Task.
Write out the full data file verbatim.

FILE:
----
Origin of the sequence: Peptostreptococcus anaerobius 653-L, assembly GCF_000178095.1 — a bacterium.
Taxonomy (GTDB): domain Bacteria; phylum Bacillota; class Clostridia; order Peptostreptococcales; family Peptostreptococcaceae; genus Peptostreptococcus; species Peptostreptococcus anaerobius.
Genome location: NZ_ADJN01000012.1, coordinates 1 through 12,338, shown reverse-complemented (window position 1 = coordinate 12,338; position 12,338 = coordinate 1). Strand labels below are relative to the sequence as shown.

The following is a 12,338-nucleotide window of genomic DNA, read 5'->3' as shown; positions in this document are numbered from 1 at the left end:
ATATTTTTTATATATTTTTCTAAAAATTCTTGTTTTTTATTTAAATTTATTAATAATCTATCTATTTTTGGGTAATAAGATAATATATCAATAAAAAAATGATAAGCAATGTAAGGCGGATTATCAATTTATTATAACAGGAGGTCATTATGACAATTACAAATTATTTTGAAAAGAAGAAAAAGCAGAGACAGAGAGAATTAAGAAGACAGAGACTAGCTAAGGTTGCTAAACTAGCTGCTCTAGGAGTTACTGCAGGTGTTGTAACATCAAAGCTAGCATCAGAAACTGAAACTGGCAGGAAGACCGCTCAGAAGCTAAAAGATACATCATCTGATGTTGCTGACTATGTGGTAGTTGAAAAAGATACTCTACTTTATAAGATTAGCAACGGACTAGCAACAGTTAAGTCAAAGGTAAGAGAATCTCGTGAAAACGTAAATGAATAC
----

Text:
Origin of the sequence: Peptostreptococcus anaerobius 653-L, assembly GCF_000178095.1 — a bacterium.
Taxonomy (GTDB): domain Bacteria; phylum Bacillota; class Clostridia; order Peptostreptococcales; family Peptostreptococcaceae; genus Peptostreptococcus; species Peptostreptococcus anaerobius.
Genome location: NZ_ADJN01000012.1, coordinates 1 through 12,338, shown reverse-complemented (window position 1 = coordinate 12,338; position 12,338 = coordinate 1). Strand labels below are relative to the sequence as shown.

The following is a 12,338-nucleotide window of genomic DNA, read 5'->3' as shown; positions in this document are numbered from 1 at the left end:
ATATTTTTTATATATTTTTCTAAAAATTCTTGTTTTTTATTTAAATTTATTAATAATCTATCTATTTTTGGGTAATAAGATAATATATCAATAAAAAAATGATAAGCAATGTAAGGCGGATTATCAATTTATTATAACAGGAGGTCATTATGACAATTACAAATTATTTTGAAAAGAAGAAAAAGCAGAGACAGAGAGAATTAAGAAGACAGAGACTAGCTAAGGTTGCTAAACTAGCTGCTCTAGGAGTTACTGCAGGTGTTGTAACATCAAAGCTAGCATCAGAAACTGAAACTGGCAGGAAGACCGCTCAGAAGCTAAAAGATACATCATCTGATGTTGCTGACTATGTGGTAGTTGAAAAAGATACTCTACTTTATAAGATTAGCAACGGACTAGCAACAGTTAAGTCAAAGGTAAGAGAATCTCGTGAAAACGTAAATGAATAC